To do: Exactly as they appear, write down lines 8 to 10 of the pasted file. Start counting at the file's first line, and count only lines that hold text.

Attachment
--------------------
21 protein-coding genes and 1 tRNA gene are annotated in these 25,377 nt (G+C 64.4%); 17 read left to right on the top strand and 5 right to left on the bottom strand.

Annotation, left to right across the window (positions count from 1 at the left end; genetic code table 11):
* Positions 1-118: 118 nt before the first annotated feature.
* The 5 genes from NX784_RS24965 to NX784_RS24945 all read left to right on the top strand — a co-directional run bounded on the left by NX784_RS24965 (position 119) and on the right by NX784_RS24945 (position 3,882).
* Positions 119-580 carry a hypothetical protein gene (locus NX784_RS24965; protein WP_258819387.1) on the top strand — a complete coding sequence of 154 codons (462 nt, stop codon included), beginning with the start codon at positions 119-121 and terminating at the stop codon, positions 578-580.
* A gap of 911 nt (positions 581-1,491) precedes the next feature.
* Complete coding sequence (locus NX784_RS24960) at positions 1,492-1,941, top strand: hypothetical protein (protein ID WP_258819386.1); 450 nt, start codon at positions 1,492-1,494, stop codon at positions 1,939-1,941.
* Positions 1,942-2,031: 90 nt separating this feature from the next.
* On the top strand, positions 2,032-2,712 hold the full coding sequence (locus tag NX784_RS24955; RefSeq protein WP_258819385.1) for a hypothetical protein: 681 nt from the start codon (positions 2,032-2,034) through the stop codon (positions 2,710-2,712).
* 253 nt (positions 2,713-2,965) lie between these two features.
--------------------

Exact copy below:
* Positions 1,942-2,031: 90 nt separating this feature from the next.
* On the top strand, positions 2,032-2,712 hold the full coding sequence (locus tag NX784_RS24955; RefSeq protein WP_258819385.1) for a hypothetical protein: 681 nt from the start codon (positions 2,032-2,034) through the stop codon (positions 2,710-2,712).
* 253 nt (positions 2,713-2,965) lie between these two features.